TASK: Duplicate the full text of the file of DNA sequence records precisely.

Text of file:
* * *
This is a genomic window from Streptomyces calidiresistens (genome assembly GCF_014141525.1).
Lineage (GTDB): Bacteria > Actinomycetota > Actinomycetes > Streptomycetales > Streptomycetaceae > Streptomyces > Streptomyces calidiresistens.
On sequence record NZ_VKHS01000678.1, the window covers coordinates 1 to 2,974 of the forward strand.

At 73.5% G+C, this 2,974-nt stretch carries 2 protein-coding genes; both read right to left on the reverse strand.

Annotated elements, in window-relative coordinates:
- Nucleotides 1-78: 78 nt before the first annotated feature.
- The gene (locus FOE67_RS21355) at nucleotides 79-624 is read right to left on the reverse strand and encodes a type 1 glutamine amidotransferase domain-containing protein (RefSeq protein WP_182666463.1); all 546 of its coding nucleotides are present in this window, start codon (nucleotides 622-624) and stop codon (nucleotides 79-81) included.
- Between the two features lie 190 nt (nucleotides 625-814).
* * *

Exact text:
This is a genomic window from Streptomyces calidiresistens (genome assembly GCF_014141525.1).
Lineage (GTDB): Bacteria > Actinomycetota > Actinomycetes > Streptomycetales > Streptomycetaceae > Streptomyces > Streptomyces calidiresistens.
On sequence record NZ_VKHS01000678.1, the window covers coordinates 1 to 2,974 of the forward strand.

At 73.5% G+C, this 2,974-nt stretch carries 2 protein-coding genes; both read right to left on the reverse strand.

Annotated elements, in window-relative coordinates:
- Nucleotides 1-78: 78 nt before the first annotated feature.
- The gene (locus FOE67_RS21355) at nucleotides 79-624 is read right to left on the reverse strand and encodes a type 1 glutamine amidotransferase domain-containing protein (RefSeq protein WP_182666463.1); all 546 of its coding nucleotides are present in this window, start codon (nucleotides 622-624) and stop codon (nucleotides 79-81) included.
- Between the two features lie 190 nt (nucleotides 625-814).